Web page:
About the Self-Generation Incentive Program

The Self Generation Incentive Program (SGIP) is one of the longest-running and most successful distributed generation incentive programs in the country.  As of December, 2016, SGIP has funded 2,178 completed projects representing over 450 MW of rated capacity. An additional 312 projects representing over 178 MW of rated capacity are in process towards completion. The program continues to make strides towards a cleaner, distributed-energy future.

The SGIP was initially conceived of as a peak-load reduction program in response to the energy crisis of 2001. Assembly Bill 970 (Ducheny, 2000) designed the Program as a complement to the California Energy Commissions’ Emerging Renewables Program, which focused on smaller systems than the SGIP. Since 2001, the SGIP has evolved significantly. It no longer supports solar photovoltaic technologies, which were moved under the purview of the California Solar Initiative after its launch in 2006. It has also been modified to include energy storage technologies, to support larger projects, and to provide an additional 20% bonus for California-supplied products.

Senate Bill 412 (Kehoe, 2009) modified the focus on the Program to include greenhouse gas reductions. Specifically, this bill directed the Commission, in consultation with the Air Resources Board, to identify distributed energy resources which will contribute to greenhouse gas reduction goals and to set appropriate incentive levels to encourage their adoption. The Commission took this opportunity to expand the portfolio of eligible technologies, modify the incentive approach, and to enact other operational requirements including warrantees and performance monitoring to ensure greenhouse gas reductions.

SGIP was significantly modified by D.16-06-055 to reflect changing conditions and priorities with respect to the program.  The changes made by D.16-06-055 include the allocation of 75% of the incentive budget to energy storage projects, capping each technology developer to no more of 20% each of the incentives for large-scale energy storage, residential energy storage and generation, the creation of a step system for incentives and the creation of a lottery system for allocating incentives to projects when a given step is oversubscribed.

The Self-Generation Incentive Program will offer incentives to energy storage systems based on several factors, including the kilowatt-hour (kWh) capacity of the system. The incentive amount offered to new storage customers will decline over time as the market matures to ensure efficient use of these ratepayer-funded incentives. Each incentive level is known as a “step,” and a certain amount of money is reserved for each step. On a statewide basis, approximately $40 million has been reserved for energy storage systems in each step. There will be five steps for energy storage systems.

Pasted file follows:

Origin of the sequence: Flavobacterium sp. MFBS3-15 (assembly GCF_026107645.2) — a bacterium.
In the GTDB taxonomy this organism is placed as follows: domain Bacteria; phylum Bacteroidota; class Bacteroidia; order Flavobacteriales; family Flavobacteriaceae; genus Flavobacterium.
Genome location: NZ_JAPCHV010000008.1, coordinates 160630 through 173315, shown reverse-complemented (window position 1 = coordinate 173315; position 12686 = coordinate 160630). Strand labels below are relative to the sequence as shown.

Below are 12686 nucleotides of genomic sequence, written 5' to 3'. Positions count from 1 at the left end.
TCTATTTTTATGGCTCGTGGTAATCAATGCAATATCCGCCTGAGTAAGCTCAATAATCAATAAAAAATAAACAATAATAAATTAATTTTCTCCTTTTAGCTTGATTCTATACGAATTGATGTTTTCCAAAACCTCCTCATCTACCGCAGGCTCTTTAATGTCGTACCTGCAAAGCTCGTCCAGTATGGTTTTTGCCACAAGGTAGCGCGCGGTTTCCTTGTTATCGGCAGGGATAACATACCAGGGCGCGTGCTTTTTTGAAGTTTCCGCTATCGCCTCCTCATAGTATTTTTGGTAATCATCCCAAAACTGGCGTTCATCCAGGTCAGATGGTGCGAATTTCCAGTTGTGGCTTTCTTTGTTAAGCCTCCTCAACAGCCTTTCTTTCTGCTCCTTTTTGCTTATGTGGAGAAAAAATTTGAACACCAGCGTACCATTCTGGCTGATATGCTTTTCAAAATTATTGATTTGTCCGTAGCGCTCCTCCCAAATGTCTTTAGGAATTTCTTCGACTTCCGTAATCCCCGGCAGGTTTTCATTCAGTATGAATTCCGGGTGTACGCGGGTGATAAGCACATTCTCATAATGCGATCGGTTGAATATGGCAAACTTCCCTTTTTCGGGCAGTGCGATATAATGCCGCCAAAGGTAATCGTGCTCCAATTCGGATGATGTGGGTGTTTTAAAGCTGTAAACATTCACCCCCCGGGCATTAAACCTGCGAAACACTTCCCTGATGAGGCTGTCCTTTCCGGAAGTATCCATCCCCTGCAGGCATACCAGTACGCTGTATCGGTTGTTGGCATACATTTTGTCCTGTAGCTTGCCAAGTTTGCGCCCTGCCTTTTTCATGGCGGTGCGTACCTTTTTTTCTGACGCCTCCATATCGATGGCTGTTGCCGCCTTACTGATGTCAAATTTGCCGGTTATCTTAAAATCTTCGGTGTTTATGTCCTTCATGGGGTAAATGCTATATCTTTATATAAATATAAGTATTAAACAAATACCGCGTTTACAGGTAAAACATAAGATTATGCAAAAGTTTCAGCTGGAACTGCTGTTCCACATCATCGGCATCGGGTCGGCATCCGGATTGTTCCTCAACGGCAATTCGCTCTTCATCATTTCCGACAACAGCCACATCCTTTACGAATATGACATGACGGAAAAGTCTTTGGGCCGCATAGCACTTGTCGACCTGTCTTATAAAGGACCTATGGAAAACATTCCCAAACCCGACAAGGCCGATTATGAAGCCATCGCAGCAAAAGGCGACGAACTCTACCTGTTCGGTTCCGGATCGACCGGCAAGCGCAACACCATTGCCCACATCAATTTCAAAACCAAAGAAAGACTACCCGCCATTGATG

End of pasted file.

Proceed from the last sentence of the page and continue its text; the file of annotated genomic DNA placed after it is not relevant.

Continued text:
The table below illustrates the planned incentive steps for residential energy storage systems 10 kilowatts (kW) in size or less. For systems above 10kW, please refer to the SGIP Handbook available at this webpage for more details on the incentive levels that apply (the 2017 version of the SGIP Handbook may not be posted until March, 2017).

Residential Energy Storage Systems less than or equal to 10kW in size

Incentive rate per Watt-hour (see important disclaimer below)

Step 1

50 cents/Watt-hour

Step 2

45 cents/Watt-hour

Step 3

40 cents/Watt-hour

Step 4

35 cents/Watt-hour

Step 5

30 cents/Watt-hour


Step 1 will commence when the program reopens in spring 2017. Each subsequent step will begin once the previous step’s budget is extinguished.

IMPORTANT DISCLAIMER: The amount of incentive decrease between steps can accelerate if a step extinguishes the entirety of its budget in 10 days or less. In that event, the decrease between steps is 10 cents/Watt-hour rather than 5 cents/Watt-hour. For example, if Step 1 extinguishes its budget within 10 days of its opening date, then the Step 2 incentive rate will be 40 cents/Watt-hour rather than 45 cents/Watt-hour.

Contact Us

  • If you have any questions about the SGIP, please contact the Program Administrator for your utility as identified under the Applying for SGIP Incentives section of the main SGIP page.  For general inquiries concerning SGIP and the CPUC's role in managing the program, please contact Mary Claire Evans, Regulatory Analyst at me2@cpuc.ca.gov or (415)703-5274.


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